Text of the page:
AgDM newsletter article, November 1999

Potential market for non-GMO corn and soybeans

Bruce Babcockby Bruce Babcock, 515/294-5764, babcock@iastate.edu, and John Beghin, economists

A critical factor in determining the effects on farmers, the transportation industry, and processors from the emerging demand for non-GMO corn and soybeans is the magnitude of the new demand relative to the demand for GMO or mixed corn and soybeans.  If the demand for non-GMO corn and soybeans is large relative to the supply, severe market disruptions may occur as processors scramble to locate and purchase non-GMO crops.  If the new demand is relatively small, marketing of the 1999 crop may not be affected.

To date, consumers in the EU, Japan, and other countries have begun to demand that their food be produced without GMO corn and soybeans.  This presents a potential problem for U.S. farmers and processors because the EU and Japan are two of the largest markets for U.S. corn and soybeans.  The EU imports large amounts of soybeans and corn gluten—a byproduct of U.S. ethanol production—and Japan is a large importer of corn and soybeans. 

A great deal of uncertainty exists concerning the extent to which U.S. processors and exporters will demand non-GMO corn and soybeans in 1999.  However, upper-limit estimates can be made by looking at how the 1998 U.S. corn and soybean crops were utilized.

Corn non-GMO demand

As shown in Table 1, the 1998 U.S. corn crop was used to feed domestic livestock, exported, processed into food and corn sweeteners, or used to produce ethanol.  A small portion was used to produce seed for the 1999 crop and about 5 percent of the crop was stored.  The present source of demand for non-GMO corn is from the food processing industry.   If the entire U.S. food processing industry switched to non-GMO corn, the market for non-GMO corn would constitute 8 percent of the corn market.  If the sweetener industry joined the food processing industry, non-GMO corn would constitute 14 percent of the corn market. 

Table 1.  Where did the 1998 Corn Crop Go?

Item

Percent

Feed

58%

Exports

17

Food

8

Sweeteners

6

Ethanol

6

Increased stocks

5

Total

100%

At first glance there seems to be no reason for ethanol producers to demand non-GMO corn, but a byproduct of ethanol production is corn gluten. In the 1998/99 marketing year, exports to Europe of corn gluten were worth $520 million.  If European customers demand corn gluten made from non-GMO corn, another 6 percent, for a total of 20 percent, of the corn market would move to non-GMO corn.  There seems to be no reason for this demand to materialize, however, because corn gluten is fed to livestock.    

Finally, while 80-90 percent of exported U.S. corn is fed to livestock, a small portion is processed into food products.  Hence, some international food processors may demand non-GMO corn.  If difficulties arise in segregating non-GMO corn from GMO corn at export terminals, the entire export market could move to non-GMO corn, in which case another 17 percent of the market for U.S. corn could be for non-GMO corn.  This implies that an upper limit on the market share for non-GMO corn is 37 percent.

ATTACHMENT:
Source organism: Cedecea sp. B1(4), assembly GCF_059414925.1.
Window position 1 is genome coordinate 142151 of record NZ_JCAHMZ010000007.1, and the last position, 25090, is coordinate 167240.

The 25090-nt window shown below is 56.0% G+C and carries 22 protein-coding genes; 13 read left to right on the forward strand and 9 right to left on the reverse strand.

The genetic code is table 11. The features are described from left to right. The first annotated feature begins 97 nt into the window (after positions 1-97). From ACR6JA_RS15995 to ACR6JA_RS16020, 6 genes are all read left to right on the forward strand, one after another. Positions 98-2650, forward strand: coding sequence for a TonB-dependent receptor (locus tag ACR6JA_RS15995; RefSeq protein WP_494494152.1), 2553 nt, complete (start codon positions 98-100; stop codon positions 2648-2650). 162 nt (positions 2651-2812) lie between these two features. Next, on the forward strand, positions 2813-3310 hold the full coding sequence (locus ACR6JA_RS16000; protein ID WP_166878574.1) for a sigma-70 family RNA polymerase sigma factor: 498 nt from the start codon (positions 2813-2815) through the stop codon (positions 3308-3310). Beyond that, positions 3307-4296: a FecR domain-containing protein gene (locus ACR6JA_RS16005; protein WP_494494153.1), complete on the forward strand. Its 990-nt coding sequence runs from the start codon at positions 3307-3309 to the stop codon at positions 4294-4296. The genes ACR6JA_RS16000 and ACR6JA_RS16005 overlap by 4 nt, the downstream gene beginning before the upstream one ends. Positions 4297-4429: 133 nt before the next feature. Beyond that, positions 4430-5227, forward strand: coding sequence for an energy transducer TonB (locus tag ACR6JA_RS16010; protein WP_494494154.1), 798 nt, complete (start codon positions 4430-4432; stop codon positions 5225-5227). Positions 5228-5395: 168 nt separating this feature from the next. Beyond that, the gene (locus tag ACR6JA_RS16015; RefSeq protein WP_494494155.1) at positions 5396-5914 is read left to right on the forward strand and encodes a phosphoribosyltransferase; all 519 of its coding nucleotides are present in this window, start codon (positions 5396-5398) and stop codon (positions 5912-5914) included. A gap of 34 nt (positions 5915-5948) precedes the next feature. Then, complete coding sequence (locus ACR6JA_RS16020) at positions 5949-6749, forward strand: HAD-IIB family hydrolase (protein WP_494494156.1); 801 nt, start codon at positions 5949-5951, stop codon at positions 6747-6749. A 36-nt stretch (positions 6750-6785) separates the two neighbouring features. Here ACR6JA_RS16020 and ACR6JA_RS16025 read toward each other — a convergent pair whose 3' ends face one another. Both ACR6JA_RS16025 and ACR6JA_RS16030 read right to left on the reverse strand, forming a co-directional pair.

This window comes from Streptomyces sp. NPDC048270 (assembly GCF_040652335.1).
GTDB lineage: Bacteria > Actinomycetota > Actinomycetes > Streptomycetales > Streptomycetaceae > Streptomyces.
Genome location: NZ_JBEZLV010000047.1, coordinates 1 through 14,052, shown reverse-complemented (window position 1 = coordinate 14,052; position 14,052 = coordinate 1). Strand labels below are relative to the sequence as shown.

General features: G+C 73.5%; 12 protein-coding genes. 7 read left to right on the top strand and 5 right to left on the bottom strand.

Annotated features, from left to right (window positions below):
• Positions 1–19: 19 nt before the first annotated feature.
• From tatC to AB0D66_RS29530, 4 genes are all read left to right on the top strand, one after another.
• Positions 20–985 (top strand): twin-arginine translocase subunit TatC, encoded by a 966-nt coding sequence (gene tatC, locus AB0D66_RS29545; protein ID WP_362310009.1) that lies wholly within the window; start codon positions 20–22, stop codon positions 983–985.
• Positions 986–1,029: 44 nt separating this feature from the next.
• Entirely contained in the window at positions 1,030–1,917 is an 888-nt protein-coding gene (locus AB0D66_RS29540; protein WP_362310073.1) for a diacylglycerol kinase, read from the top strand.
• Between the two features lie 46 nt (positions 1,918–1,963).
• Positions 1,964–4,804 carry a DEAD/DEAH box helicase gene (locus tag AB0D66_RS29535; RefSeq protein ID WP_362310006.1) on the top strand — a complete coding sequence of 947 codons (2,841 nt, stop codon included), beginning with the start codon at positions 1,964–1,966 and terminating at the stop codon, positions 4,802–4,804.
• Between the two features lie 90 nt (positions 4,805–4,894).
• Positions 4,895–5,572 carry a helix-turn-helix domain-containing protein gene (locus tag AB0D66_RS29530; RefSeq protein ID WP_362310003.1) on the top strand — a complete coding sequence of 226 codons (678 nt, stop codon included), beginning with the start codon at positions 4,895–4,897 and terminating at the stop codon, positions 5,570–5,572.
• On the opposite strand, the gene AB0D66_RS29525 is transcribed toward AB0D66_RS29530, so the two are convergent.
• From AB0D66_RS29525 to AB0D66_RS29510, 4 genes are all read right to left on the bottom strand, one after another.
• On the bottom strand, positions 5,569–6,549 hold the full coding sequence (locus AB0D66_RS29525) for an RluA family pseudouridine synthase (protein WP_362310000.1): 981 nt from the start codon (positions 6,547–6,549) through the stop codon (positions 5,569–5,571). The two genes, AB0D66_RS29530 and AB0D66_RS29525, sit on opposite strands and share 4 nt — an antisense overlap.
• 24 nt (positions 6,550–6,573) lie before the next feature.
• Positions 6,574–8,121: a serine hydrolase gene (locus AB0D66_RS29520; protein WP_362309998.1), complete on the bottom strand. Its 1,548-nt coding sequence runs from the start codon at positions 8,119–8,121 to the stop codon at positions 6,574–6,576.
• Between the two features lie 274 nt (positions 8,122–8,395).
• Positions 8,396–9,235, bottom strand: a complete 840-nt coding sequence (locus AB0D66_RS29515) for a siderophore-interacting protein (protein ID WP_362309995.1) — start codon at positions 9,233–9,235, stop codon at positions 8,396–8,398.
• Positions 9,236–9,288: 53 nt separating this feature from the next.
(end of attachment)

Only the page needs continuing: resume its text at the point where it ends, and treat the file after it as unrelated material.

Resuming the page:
Soybean non-GMO demand

The current demand for non-GMO soybeans is comprised of a portion of the soybeans exported; a portion of the soybeans crushed domestically and exported as soybean products (oil and meal) that are used in food processing; and a portion of soybeans crushed domestically and used to produce food that is exported.  Table 2 shows distribution of the 1998 U.S. soybean crop. The percentages are based on weight.

Table 1.  Where did the 1998 Soybean Crop Go?

Item

Percent

Domestic

  • Meal

37

  • Oil

10

Export

  • Soybeans

27

  • Meal

10

  • Oil

2

Other

  • Seed

6

  • Increased stocks

8

Total

100

One cannot simply add the percentages shown in Table 2 to come up with a potential non-GMO soybean market because oil and meal are produced together in fixed proportions.  Thus if consumers demand non-GMO soybean oil, then the soybean meal produced in conjunction with the oil will also be non-GMO even if there is no consumer demand for non-GMO meal.  This constraint holds true for both soybeans crushed domestically and soybeans exported and crushed abroad.

For example, the soybean oil export market represents 2 percent of the soybeans by weight but 15 percent of the total domestic soyoil production.  Thus 15 percent of the soybeans crushed domestically would have to be non-GMO soybeans if the soybean oil export market were to switch to non-GMO soybeans.  If the domestic soybean oil market were to follow suit, 100 percent of the domestically crushed soybeans would have to be non-GMO.  Thus, if all domestic and international food processors demand non-GMO soybean oil, 100 percent of the oil and meal markets would go non-GMO.

A more likely scenario is that a portion of the soybean export market and a portion of the soybean oil export market will switch to non-GMO soybeans.  If both markets switched completely, it would constitute 32 percent of the soybeans produced in 1999, based on 1998 utilization patterns.

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